Silencing extra chromosome could yield Down syndrome treatments

By Andrew Porterfield

Down syndrome, or Trisomy 21, is the world's most common chromosome disorder. About one in every 691 births carries the extra 21st chromosome that causes Down syndrome. So far, such extra-chromosomal disorders have no treatment or prevention. But Massachusetts researchers have found a possible way to correcting the genetic disorder--just shut down the extra chromosome.

In a paper in Nature, Jeanne Lawrence, a biologist at the University of Massachusetts Medical School, and her team found that by using the same molecule that keeps females from over-expression of their extra "X" chromosome, they could shut down the expression of genes on the extra 21st chromosome carried by people with Down syndrome.

Gene therapy or prevention of the disorder would depend on the ability to identify and shut down specific genetic pathways and mechanisms started by the presence of the extra chromosome. The molecule used for shutting down chromosomes, an RNA molecule called XIST, is effective at shutting down similar pathways on the human X chromosome, which then prevents genetic disorders in women (who carry two X chromosomes).

"The last decade has seen great advances in efforts to correct single-gene disorders," said Lawrence. "By contrast, genetic correction of hundreds of genes across an entire extra chromosome has remained outside the realm of possibility." Learning exactly which genetic pathways can be shut down or altered could then pave the way to a new type of chromosome therapy. However, it is not yet known exactly what genetic pathways are altered by the extra 21st chromosome, and it further isn't known whether shutting down the extra chromosome could cause harm elsewhere in the genome.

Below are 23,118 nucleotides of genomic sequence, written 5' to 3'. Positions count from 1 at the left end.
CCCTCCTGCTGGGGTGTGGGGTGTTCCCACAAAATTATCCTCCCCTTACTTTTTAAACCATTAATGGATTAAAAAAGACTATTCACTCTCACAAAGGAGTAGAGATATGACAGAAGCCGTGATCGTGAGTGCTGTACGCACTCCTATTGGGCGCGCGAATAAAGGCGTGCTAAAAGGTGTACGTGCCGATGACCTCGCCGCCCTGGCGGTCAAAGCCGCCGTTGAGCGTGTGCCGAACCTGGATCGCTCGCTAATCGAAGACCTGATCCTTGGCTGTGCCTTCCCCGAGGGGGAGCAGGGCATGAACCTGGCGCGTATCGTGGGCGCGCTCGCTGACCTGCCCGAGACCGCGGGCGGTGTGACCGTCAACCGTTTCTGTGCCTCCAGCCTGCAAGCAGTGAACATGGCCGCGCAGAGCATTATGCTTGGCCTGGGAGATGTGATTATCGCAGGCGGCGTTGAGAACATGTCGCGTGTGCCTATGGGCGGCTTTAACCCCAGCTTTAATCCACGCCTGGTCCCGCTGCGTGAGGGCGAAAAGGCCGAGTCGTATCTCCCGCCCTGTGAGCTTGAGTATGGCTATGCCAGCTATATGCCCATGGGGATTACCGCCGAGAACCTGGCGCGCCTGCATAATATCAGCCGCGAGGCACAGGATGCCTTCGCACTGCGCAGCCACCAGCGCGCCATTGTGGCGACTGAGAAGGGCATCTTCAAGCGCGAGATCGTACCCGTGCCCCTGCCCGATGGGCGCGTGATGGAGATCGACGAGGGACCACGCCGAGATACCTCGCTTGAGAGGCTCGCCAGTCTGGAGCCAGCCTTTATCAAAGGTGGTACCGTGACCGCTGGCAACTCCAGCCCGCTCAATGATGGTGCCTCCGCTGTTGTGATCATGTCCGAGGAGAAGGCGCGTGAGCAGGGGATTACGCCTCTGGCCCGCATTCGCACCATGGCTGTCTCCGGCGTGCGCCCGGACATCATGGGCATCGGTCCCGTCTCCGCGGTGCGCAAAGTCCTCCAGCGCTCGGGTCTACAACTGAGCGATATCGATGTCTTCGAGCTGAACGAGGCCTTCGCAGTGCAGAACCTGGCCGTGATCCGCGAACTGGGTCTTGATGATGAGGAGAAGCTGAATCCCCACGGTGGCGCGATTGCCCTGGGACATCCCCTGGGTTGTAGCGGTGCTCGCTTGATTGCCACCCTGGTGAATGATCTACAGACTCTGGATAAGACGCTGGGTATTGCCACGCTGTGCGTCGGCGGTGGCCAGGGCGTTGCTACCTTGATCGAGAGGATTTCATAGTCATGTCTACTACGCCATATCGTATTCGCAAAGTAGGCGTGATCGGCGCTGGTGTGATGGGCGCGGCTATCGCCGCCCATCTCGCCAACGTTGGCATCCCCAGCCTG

The researchers first found a way to insert the X chromosome's XIST molecule into one copy of chromosome 21. XIST works not by coding for a protein itself (a normal part of gene expression), but instead by regulating the actions of other genes. By inserting XIST in induced adult stem cells of patients with Down Syndrome, they were able to see the effects of shutting down the chromosome in cells. XIST modifies chromosome structure so that its DNA can't be expressed anymore, rendering most of the genes on the chromosome inactive.

The key issue with using chromosome therapy, however, is the word "most." Not all genes are silenced by XIST, either on the X chromosome or in Lawrence's experiments with trisomy 21. Knowing whether those un-silenced genes contribute to disease (or conversely, whether silenced genes may help stem it) will be another important step before any clinical treatments are available. Down syndrome, in fact, has very variable symptoms, indicating that the three 21st chromosomes may be working very differently between patients with the disease.

"We now have a powerful tool for identifying and studying the cellular pathologies and pathways impacted directly due to over-expression of chromosome 21," Lawrence said. Her team is now studying the use of XIST and "chromosome therapy" in mouse models of Down syndrome.

 


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